But the company has no time to waste in its efforts to convince shoppers to buy online. Its 1999 earnings reflected a loss of $43.7 million on just $10.9 million in sales. And although the company pulled in more than $20 million in customer orders during the first six months of 2000, between April and June Furniture.com withdrew a planned IPO, lost its senior vice president of operations and vice president of engineering and cut its workforce by about 41 percent.
"Furniture.com is pretty overextended," adds Giga's Bartels. He notes that customers have been using sites like Furniture.com largely for research but then go into a regular store to actually see the item and make the purchase. Click-and-mortar companies like Pottery Barn and Ethan Allen may have the best of both worlds. Customers can research their products online and then go into a store to check out the product or make the purchase. Either way, they get the sale.
Virtual Fitting Room
Whether visualization technologies will be enough to close online sales on big-ticket items remains to be seen. But for an established cataloger like Lands' End, the Web represents a new, and decidedly more dynamic, medium for doing what the company has long done: sell clothes that people can't touch before buying. And the stakes are considerably lower than they are for Furniture.com. After all, clothing is relatively inexpensive and easy to return-and the pressure on Lands' End to make its Web venture profitable quickly isn't as intense, given its successful catalog business.
But while its clothing might not be the trendiest, the Dodgeville, Wis., clothier has been on the cutting edge of online retailing since going virtual in 1995. Two years ago the company launched the first online personal model, a customizable computer-generated figure shoppers use to "try on" clothing online. Today, women can fill out a detailed questionnaire to create a model from their exact measurements and get depressed about how they "virtually" look in a swimsuit. Lands' End also suggests outfits that would flatter their particular body type. For 1999, Lands' End's Internet sales hit $138 million, a whopping 226 percent increase from the previous year. The company attributes much of its online sales growth to the personal model.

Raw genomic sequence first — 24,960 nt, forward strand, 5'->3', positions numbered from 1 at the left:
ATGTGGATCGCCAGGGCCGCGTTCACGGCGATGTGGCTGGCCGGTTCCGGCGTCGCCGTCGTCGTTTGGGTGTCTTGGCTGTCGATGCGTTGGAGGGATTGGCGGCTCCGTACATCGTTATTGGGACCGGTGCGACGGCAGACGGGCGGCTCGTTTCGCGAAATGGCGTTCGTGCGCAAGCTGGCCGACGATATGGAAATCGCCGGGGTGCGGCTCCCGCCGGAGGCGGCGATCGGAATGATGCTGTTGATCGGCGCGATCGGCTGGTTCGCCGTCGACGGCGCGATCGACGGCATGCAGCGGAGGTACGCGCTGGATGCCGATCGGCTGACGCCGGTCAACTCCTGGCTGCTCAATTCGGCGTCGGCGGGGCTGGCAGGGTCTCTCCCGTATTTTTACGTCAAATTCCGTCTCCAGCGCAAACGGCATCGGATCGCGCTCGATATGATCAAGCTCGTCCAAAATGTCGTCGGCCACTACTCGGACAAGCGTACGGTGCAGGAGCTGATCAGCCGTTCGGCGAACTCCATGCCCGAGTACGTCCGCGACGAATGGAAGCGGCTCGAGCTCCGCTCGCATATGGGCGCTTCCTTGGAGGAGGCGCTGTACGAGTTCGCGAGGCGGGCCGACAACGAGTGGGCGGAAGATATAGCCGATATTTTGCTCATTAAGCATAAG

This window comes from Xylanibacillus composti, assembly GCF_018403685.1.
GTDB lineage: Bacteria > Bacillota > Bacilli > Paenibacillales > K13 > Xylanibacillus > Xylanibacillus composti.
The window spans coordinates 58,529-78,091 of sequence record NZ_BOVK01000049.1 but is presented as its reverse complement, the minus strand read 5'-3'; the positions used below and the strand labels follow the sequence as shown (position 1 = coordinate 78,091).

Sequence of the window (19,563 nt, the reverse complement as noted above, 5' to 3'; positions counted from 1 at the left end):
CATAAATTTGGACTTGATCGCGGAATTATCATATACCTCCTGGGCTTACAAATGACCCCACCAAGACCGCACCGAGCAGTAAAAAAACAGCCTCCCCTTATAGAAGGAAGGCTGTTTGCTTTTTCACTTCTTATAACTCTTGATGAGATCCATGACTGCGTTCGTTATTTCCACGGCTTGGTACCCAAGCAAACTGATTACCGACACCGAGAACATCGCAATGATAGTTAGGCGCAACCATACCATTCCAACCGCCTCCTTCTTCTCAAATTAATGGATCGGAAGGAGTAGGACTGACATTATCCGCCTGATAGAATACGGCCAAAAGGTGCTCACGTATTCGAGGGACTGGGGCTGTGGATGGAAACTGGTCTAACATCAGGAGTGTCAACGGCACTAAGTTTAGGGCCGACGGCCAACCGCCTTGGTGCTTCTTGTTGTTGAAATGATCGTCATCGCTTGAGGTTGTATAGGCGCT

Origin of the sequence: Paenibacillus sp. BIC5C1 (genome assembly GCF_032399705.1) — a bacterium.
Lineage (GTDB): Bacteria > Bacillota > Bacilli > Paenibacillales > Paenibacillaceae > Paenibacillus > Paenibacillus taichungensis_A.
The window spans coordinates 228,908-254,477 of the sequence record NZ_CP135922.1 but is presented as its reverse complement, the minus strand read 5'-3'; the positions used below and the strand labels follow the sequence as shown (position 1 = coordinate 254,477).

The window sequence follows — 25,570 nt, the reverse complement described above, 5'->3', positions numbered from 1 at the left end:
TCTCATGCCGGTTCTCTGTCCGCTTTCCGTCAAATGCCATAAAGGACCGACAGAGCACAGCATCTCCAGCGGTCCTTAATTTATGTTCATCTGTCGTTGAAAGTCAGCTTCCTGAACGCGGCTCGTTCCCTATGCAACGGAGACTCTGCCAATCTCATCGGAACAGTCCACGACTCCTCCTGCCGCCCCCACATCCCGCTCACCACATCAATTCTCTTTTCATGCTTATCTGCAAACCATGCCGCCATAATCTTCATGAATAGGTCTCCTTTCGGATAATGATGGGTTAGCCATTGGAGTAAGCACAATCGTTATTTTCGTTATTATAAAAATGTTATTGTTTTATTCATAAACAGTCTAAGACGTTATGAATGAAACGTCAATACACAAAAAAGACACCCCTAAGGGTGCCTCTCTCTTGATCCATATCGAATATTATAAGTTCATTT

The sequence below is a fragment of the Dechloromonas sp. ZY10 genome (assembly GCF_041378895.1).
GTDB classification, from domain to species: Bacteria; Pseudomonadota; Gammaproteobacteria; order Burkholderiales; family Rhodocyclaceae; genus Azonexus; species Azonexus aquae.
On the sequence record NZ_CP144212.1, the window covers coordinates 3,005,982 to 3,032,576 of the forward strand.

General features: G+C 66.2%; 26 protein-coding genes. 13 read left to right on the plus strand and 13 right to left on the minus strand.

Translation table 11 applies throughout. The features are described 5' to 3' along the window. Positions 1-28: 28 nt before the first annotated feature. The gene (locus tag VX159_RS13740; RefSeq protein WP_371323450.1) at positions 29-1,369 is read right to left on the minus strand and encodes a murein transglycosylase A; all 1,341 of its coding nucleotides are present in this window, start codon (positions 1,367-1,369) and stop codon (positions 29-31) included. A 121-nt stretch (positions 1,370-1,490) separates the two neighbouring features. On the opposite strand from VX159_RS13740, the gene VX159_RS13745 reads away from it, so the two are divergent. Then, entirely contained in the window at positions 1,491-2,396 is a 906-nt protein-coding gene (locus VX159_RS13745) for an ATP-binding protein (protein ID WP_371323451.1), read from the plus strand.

Who Asked You?
With so much junk floating around on the Internet, it can be very hard for a website to develop credibility-especially if it doles out advice and shares expertise. After all, who wants to take counsel from some nameless, faceless entity?
When Gazoontite, a San Francisco-based allergy care retailer, launched its website as an extension of its four store locations, providing an online nurse to give out information and advice was a risky move. Nurse Carlene Gibbons-that's "Nurse Carlene" to the Gazoontite faithful-has proved to be a hit both on the site, where she answers questions weekday mornings, and in the company's San Francisco store, which she visits twice a month. Lawyers advised the company's founder and former CEO Soon-Chart Yu against becoming a source of medical advice, fearing malpractice lawsuits. After weighing the decision carefully, Yu concluded that making Nurse Carlene's advice available to consumers not only offered a valuable service but also created a degree of confidence in the company's brand. As for the legal worries, "Lawyers tell you everything is problematic" says Yu. "You weigh the consumer benefit versus the risk." Of course, Gazoontite appears to benefit from Nurse Carlene's advice as well; the company maintains that the conversion rate of browsers to purchasers hovers near 5 percent when she is online. (The average for online retailers is 1 percent to 5 percent.) Innovative technologies and a nimble approach to business strategy can prolong a company's survival in the wilds of online commerce. But these days, impatient investors and venture capitalists-not consumers-have the biggest say in what flounders and what flourishes on the Web. In August, Living.com, one of Furniture.com's main competitors, filed for bankruptcy, joining the growing number of corporate corpses strewn along the rocky path to profitability. Even the backing of coffee colossus Starbucks and a powerful branding partnership with Amazon.com Inc. couldn't attract enough venture funding to save the ailing Austin-based company. Although this doesn't necessarily spell disaster for the online furniture market, it does suggest that Furniture.com may want to adjust its sensory priorities. The company may be able to get around a customer's need to touch and feel a sofa, but there's no avoiding the fact that its investors want to see the green.